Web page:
DEV Community

Cover image for Gitastrophes: Saving your own a$$ - Part II

Gitastrophes: Saving your own a$$ - Part II

heyjtk profile image JTK ・6 min read


This post is a follow up to Gitastrophes: Save your own a$$ - Part I which I encourage you to check out before diving into this one. Like the last post, this is geared towards those with intermediate or higher git skills.

Git, as we all know, is the powerful industry-standard version control system that enables collaboration and a historical footprint for software development efforts.

Reiterating what we said last time, the historical footprint of git can one of the worst disasters that can befall you while using it is for a secret, password, or other sensitive information to make it upstream to hosted remote repos on Github/Gitlab/Bitbucket.

While last time we discussed a tool called BFG Repo Cleaner, which I found easy to use, it has some limitations. We saw using BFG that we could clean a .env file with sensitive info out of all of our repo and commit history, but that sensitive info was still available in the diff of a pull request.

Today we are going to use a tool I found a little harder to use, but with powers above what BFG can do. I'm also going to switch it up by using Gitlab instead of Github, just for kicks. Let's go!


First let's initialize our repo on Gitlab.

Create git-filter-repo repo

Let's clone it locally, and make some test files - I'm going to mimic the same setup from the first post in this series, in a new branch.

➜  Desktop git clone
Cloning into 'git-filter-repo'...
remote: Enumerating objects: 3, done.
remote: Counting objects: 100% (3/3), done.
remote: Total 3 (delta 0), reused 0 (delta 0), pack-reused 0
Receiving objects: 100% (3/3), done.
➜  Desktop cd git-filter-repo 
➜  git-filter-repo (main) ✗ git checkout -b disaster 
Switched to a new branch 'disaster'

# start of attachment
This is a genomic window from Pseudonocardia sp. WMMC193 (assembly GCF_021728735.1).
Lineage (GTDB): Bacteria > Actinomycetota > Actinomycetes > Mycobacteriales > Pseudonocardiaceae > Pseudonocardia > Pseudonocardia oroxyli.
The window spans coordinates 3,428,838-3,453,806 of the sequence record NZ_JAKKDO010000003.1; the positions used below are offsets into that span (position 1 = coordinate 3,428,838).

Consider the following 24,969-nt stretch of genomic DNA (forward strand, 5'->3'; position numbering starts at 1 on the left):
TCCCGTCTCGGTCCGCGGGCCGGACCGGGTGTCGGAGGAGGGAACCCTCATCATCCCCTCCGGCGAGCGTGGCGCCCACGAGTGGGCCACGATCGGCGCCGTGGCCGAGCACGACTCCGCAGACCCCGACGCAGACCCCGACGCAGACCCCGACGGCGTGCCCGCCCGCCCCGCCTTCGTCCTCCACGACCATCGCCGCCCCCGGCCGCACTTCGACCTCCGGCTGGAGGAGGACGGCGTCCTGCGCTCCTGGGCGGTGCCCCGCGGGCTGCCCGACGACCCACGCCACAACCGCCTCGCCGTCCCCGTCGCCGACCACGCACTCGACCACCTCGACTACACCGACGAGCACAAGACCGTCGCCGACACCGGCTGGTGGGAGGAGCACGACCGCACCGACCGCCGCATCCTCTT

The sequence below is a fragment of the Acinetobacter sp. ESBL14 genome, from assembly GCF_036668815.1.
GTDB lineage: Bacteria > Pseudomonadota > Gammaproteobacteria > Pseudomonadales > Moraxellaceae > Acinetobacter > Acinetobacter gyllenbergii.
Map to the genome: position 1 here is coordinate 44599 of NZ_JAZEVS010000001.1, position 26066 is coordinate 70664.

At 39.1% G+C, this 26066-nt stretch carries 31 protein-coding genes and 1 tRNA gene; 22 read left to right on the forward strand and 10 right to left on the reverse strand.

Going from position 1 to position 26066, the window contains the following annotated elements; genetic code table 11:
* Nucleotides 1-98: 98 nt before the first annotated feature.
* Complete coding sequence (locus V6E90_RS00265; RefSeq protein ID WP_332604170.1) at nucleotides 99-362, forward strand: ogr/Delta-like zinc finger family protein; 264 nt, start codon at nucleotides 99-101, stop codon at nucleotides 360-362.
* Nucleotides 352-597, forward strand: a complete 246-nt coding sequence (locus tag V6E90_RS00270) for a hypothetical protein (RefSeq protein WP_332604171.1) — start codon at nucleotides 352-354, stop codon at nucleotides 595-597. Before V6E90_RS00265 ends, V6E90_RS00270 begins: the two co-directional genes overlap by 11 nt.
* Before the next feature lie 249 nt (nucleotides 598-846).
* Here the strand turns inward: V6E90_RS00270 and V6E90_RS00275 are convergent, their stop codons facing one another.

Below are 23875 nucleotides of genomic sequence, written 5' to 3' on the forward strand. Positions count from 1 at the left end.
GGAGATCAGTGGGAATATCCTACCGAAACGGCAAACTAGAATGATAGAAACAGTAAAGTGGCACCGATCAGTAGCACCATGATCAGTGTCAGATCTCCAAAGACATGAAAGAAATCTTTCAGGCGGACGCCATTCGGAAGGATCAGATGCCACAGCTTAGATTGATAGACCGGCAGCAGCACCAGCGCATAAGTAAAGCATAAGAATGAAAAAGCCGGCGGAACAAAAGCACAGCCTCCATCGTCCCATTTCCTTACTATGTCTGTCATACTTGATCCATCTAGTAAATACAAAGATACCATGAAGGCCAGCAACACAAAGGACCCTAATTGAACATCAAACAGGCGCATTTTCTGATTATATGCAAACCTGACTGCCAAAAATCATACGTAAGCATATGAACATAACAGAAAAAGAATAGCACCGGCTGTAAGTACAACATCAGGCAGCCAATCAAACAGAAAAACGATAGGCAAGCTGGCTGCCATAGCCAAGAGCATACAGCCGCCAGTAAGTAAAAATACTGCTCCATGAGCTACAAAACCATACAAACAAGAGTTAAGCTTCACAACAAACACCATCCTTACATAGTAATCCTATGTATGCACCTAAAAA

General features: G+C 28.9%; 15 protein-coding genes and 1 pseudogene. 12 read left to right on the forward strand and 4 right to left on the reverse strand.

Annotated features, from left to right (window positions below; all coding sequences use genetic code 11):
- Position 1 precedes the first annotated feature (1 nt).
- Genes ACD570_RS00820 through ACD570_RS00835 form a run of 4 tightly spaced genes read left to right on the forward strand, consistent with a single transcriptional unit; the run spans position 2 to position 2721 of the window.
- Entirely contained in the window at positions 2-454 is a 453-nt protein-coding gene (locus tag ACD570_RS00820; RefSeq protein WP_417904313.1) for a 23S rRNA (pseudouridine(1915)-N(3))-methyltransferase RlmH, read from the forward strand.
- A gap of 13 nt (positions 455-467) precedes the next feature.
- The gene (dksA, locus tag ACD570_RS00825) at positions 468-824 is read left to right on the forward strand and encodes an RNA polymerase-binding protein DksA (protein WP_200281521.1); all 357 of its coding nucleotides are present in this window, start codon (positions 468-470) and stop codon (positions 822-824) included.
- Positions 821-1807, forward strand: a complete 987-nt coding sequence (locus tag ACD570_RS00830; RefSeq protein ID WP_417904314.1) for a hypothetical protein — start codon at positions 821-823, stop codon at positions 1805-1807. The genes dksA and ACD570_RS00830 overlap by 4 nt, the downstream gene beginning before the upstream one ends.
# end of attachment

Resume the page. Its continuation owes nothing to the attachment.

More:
➜  git-filter-repo (disaster)touch .env .gitignore file.js file.go file.sql
➜  git-filter-repo (disaster)ls file.go   file.js   file.sql
➜  git-filter-repo (disaster)
Enter fullscreen mode Exit fullscreen mode

Like last time, lets add some "sensitive" info to our env file, then emulate trying to gitignore it but accidentally with a typo (eek).

➜  git-filter-repo (disaster)cat .env
➜  git-filter-repo (disaster)cat .gitignore
Enter fullscreen mode Exit fullscreen mode

Time to add our changes and push, ahead of a merge request.

➜  git-filter-repo (disaster) ✗ git add .
➜  git-filter-repo (disaster) ✗ git commit -m "First commit, what could go wrong?"
[disaster 827cbb1] First commit, what could go wrong?
 6 files changed, 4 insertions(+)
 create mode 100644 .env
 create mode 100644 .gitignore
 create mode 100644 file.go
 create mode 100644 file.js
 create mode 100644
 create mode 100644 file.sql
➜  git-filter-repo (disaster) ✔ git push origin disaster 
Enumerating objects: 6, done.
Counting objects: 100% (6/6), done.
Delta compression using up to 12 threads
Compressing objects: 100% (3/3), done.
Writing objects: 100% (5/5), 521 bytes | 521.00 KiB/s, done.
Total 5 (delta 0), reused 0 (delta 0), pack-reused 0
remote: To create a merge request for disaster, visit:
 * [new branch]      disaster -> disaster
Enter fullscreen mode Exit fullscreen mode

I've opened a merge request, where we can now see the diff containing secret info is generated...

Merge request containing secret files

But for the purpose of this example we're going to merge it anyway. In addition to my local commit, we now have a merge commit where a diff shows our secrets, as well as the repo files containing them.

Merge commit showing our secrets in .env

Record of the secrets also show up in main branch

Git filter-repo to the rescue

Last time we talked about BFG Repo Cleaner and also mentioned git filter-branch and git filter-repo.

You may recall me saying in Part I that I found confusing and mixed references to these three tools and that was why I latched on to BFG early. Git filter-repo seems to represent the outgrowth of git filter-branch, which apparently had certain gotchas and pitfalls.

Unfortunately, a lot of the documentation I found still references git filter-branch, so yeah: if you are in an emergency situation where something sensitive made it into a repo, trying to toggle between all the conflicting info is frustrating.